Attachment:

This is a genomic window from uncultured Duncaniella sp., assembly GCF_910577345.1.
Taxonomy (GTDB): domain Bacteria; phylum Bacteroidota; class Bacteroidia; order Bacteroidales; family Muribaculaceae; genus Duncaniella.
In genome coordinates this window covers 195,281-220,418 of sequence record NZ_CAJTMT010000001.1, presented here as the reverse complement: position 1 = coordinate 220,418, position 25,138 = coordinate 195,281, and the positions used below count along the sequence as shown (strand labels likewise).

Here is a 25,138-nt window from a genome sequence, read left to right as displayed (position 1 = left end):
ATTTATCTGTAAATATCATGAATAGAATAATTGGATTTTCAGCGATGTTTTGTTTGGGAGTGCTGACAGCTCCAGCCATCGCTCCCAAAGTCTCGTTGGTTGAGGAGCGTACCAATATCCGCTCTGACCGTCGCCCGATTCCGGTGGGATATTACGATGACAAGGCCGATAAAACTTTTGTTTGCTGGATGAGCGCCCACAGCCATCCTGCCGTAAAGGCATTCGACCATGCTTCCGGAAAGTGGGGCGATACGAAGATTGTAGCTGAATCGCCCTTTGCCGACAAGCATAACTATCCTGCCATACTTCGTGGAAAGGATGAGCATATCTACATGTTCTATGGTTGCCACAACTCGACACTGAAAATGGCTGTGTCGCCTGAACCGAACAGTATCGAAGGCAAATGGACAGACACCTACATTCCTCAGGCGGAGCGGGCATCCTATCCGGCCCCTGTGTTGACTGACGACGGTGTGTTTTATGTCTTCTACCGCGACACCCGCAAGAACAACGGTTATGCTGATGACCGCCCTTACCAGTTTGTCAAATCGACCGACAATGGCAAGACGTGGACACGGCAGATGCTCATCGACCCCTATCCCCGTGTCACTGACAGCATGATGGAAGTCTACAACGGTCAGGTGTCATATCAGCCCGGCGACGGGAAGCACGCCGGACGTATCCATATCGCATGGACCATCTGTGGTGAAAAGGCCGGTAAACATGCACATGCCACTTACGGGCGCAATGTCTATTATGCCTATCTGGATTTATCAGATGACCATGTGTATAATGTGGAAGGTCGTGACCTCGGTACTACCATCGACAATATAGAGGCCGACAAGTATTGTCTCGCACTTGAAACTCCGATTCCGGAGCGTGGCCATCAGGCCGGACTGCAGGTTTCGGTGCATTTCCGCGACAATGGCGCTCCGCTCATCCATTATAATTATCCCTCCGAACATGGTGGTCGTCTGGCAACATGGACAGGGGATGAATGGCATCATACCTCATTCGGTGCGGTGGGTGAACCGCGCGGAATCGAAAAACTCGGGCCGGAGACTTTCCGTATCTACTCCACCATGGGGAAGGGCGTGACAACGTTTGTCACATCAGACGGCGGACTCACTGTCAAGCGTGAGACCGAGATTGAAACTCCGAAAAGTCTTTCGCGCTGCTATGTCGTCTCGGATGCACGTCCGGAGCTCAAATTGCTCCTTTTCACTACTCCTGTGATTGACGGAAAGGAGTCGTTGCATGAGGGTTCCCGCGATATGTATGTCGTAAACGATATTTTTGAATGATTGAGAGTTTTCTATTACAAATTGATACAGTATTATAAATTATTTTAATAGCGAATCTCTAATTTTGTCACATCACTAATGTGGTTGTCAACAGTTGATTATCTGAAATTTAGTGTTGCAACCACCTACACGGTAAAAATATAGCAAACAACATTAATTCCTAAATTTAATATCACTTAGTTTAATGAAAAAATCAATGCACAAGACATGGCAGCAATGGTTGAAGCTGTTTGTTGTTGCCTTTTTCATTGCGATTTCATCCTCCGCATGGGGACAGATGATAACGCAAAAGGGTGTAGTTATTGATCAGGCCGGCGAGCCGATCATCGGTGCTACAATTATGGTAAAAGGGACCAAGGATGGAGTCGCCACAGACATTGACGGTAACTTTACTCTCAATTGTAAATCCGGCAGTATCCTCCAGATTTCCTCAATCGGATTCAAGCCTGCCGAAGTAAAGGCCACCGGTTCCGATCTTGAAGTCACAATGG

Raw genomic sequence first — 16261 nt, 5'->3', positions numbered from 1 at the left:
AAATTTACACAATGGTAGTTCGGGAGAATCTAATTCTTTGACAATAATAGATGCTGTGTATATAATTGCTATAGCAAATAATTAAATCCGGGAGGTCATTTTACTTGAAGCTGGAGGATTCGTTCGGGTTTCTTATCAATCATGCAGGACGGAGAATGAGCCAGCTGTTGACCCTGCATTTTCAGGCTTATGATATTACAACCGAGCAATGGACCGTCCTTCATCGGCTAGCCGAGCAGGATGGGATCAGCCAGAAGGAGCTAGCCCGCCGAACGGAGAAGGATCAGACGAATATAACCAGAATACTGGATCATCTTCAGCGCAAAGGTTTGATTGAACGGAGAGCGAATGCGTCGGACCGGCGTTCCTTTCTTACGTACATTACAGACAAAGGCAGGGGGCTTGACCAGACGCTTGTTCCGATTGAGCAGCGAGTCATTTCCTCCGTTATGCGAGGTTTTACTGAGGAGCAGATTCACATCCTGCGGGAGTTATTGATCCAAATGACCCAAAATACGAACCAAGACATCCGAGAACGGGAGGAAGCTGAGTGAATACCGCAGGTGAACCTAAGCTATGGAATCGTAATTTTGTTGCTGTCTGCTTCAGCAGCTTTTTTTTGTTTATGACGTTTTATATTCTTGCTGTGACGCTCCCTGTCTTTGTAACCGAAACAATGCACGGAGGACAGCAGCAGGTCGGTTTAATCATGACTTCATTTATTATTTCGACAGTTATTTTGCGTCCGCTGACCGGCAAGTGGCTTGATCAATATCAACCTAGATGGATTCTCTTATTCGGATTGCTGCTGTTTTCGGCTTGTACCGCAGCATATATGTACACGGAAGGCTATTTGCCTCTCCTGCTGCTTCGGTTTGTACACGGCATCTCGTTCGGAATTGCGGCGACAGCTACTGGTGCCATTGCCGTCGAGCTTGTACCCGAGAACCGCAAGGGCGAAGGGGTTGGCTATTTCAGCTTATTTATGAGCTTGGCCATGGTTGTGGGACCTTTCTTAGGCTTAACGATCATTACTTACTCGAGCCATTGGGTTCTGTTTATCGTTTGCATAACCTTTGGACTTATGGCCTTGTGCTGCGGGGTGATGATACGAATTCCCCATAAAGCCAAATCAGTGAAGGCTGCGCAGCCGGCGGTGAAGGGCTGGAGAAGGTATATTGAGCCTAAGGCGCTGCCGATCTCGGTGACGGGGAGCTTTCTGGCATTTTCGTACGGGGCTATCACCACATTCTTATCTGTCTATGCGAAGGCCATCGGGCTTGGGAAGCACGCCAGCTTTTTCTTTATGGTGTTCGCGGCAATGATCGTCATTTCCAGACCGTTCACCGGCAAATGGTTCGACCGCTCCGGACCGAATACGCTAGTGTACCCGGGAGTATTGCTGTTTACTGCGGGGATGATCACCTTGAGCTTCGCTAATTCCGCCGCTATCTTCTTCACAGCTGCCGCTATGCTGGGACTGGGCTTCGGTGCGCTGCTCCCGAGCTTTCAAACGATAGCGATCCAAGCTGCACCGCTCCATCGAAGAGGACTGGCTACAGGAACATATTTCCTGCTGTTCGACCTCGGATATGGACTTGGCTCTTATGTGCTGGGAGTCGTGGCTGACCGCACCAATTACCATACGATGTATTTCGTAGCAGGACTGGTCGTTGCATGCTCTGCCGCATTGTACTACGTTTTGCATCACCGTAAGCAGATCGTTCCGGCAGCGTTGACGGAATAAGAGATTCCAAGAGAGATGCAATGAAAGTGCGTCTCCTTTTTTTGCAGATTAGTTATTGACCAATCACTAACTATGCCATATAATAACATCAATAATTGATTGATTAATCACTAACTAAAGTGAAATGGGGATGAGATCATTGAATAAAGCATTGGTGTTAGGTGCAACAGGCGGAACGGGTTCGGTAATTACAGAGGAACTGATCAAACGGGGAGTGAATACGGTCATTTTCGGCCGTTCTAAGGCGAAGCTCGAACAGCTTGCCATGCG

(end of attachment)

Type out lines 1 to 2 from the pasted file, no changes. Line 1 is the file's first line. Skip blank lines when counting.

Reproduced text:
This is a genomic window from uncultured Duncaniella sp., assembly GCF_910577345.1.
Taxonomy (GTDB): domain Bacteria; phylum Bacteroidota; class Bacteroidia; order Bacteroidales; family Muribaculaceae; genus Duncaniella.